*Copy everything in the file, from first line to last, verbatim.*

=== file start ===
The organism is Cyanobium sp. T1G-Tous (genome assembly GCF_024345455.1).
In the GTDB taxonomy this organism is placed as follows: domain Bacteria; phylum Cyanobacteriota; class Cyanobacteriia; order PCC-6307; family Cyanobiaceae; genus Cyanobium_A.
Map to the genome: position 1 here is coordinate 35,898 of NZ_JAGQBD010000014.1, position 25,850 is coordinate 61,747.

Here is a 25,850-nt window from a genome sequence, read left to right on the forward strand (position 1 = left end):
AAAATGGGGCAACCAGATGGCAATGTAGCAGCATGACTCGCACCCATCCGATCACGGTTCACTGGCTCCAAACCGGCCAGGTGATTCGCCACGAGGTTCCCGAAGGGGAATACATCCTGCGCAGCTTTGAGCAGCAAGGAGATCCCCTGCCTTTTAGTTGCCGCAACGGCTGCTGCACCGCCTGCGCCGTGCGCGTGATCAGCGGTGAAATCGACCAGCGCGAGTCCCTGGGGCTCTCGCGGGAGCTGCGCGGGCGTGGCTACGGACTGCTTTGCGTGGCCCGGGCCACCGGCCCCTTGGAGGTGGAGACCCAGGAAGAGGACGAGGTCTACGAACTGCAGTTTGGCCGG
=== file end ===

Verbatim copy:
The organism is Cyanobium sp. T1G-Tous (genome assembly GCF_024345455.1).
In the GTDB taxonomy this organism is placed as follows: domain Bacteria; phylum Cyanobacteriota; class Cyanobacteriia; order PCC-6307; family Cyanobiaceae; genus Cyanobium_A.
Map to the genome: position 1 here is coordinate 35,898 of NZ_JAGQBD010000014.1, position 25,850 is coordinate 61,747.

Here is a 25,850-nt window from a genome sequence, read left to right on the forward strand (position 1 = left end):
AAAATGGGGCAACCAGATGGCAATGTAGCAGCATGACTCGCACCCATCCGATCACGGTTCACTGGCTCCAAACCGGCCAGGTGATTCGCCACGAGGTTCCCGAAGGGGAATACATCCTGCGCAGCTTTGAGCAGCAAGGAGATCCCCTGCCTTTTAGTTGCCGCAACGGCTGCTGCACCGCCTGCGCCGTGCGCGTGATCAGCGGTGAAATCGACCAGCGCGAGTCCCTGGGGCTCTCGCGGGAGCTGCGCGGGCGTGGCTACGGACTGCTTTGCGTGGCCCGGGCCACCGGCCCCTTGGAGGTGGAGACCCAGGAAGAGGACGAGGTCTACGAACTGCAGTTTGGCCGG